Under the CFMA, there is now a more objective test for determining when an index is narrow-based. The Commission will no longer be required to do an index-by-index review as it did under the Shad-Johnson Accord. Under the Act, if an index satisfies the objective numerical test for a "narrow-based" index, a future on such index is a security.

The Commission and the CFTC still must jointly work out some details related to the definition of a narrow-based security index. For example, the Act instructs the SEC and CFTC to jointly adopt rules that establish requirements related to indices traded on or subject to the rules of a foreign board of trade. Under the new regime, defining these products as securities triggers key provisions in the securities laws and regulations which the Act then limits if they are redundant to CEA provisions.

As you can tell, both the CFMA and GLB call for unprecedented joint supervision among regulators in overseeing new financial entities and new financial products. From the Commission's standpoint, we must contemplate how these new financial entities and new products will impact market integrity, investor protection and overall competition. Our challenge is to find an effective way to coordinate with other regulators and try to arrive at a single effective regulatory approach that will address their concerns and ours while encouraging marketplace growth and competition.

Alongside these new products and new business structures, new markets and new trading models are developing in tandem. Electronic trading platforms – some of which didn't exist just a few years ago – are now matching buyers and sellers of hundreds of millions of shares every day, anonymously and for fractions of a penny a share. Meanwhile, our traditional markets are proving that you don't need to be the new kid on the block to innovate. Both the NYSE and Nasdaq are in the process of incorporating greater automation into their markets – for example, NYSE Direct, and the SuperMontage. Go to the floor of most of our equity and options exchanges today and you'll see less paper and more hand held mobile terminals being used to negotiate and confirm transactions.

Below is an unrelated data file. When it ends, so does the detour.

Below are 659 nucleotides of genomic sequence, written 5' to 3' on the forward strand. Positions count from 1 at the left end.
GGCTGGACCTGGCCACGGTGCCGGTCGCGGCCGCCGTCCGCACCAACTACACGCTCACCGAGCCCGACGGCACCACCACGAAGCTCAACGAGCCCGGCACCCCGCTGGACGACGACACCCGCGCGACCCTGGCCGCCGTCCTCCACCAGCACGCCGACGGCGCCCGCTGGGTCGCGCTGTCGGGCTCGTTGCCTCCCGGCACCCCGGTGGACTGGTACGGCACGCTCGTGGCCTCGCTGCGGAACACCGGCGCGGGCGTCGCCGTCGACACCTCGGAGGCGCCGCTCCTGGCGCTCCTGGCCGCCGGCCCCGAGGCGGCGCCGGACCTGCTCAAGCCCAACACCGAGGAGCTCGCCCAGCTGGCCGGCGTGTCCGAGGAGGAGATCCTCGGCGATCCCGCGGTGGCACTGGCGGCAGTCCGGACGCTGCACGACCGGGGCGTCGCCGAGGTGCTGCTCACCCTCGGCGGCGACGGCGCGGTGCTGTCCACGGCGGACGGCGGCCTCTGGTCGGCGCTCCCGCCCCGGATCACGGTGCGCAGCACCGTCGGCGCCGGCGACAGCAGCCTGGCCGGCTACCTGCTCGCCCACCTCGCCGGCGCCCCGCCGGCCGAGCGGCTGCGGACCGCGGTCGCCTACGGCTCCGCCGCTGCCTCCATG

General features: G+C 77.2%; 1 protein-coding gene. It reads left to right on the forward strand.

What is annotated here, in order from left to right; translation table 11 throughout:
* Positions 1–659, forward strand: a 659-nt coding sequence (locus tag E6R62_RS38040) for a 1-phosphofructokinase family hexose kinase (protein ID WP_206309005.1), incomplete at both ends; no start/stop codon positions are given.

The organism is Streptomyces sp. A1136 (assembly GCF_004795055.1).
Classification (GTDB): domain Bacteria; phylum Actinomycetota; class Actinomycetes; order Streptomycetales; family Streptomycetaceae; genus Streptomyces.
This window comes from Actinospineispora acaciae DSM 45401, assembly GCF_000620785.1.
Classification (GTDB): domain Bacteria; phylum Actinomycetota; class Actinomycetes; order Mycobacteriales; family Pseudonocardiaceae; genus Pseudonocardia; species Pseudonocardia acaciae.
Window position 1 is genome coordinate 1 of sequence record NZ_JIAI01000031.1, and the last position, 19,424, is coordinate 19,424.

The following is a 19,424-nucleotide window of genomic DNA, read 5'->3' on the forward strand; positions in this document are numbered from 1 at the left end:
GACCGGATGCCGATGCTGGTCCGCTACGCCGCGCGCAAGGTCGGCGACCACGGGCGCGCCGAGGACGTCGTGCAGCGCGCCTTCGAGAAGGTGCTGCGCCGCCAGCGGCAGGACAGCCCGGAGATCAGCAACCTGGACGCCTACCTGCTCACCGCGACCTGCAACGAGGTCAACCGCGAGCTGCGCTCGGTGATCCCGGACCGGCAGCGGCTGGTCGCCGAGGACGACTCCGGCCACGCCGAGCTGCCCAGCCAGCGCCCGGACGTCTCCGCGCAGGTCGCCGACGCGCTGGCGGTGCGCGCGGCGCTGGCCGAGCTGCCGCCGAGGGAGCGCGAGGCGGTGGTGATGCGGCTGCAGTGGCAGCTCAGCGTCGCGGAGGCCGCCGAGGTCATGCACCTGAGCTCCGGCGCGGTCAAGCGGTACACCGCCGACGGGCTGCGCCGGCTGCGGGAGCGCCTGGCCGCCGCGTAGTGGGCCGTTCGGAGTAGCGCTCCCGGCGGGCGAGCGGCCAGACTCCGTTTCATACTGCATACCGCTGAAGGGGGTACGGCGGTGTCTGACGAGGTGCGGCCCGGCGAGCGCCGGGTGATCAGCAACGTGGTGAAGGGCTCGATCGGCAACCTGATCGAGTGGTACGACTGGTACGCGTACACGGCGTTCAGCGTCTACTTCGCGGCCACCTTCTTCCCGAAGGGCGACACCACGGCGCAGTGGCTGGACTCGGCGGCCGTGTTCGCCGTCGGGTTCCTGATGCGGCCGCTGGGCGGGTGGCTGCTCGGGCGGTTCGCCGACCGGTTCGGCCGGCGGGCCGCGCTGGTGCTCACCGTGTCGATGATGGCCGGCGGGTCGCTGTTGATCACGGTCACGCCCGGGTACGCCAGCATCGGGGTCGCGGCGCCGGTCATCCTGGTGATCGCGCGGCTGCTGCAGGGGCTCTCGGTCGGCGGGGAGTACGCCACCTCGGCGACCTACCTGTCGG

It's a new world and it's still unfolding.

To get a sense of the pace of change, and the interplay between new products and new markets, consider the QQQs. Not the lines in London, but the index product that tracks the performance of the Nasdaq 100. If you haven't heard of it, don't feel bad. It didn't exist two years ago. Remarkable, though, is that it has become one of the most actively traded stocks in the world before reaching its second birthday. Yesterday, it traded more than Microsoft.

The story of the Qs demonstrate the way today's increasingly informed investors are driving the development of new products. At the same time, it reveals the pattern of intense competition between our markets – traditional exchange markets, alternative markets and dealers. Technically a stock, the Qs initially traded only on the Amex floor. In short order, the regional exchanges and Nasdaq dealers began competing for Q market share with the Amex specialist. More recently, ECNs have made a play, capturing almost 10% of the Qs. A year after the underlying stock began trading, Amex began trading options on Qs. On Monday, the CBOE began challenging the Amex share of options on the Qs, and the PHLX followed suit on Wednesday.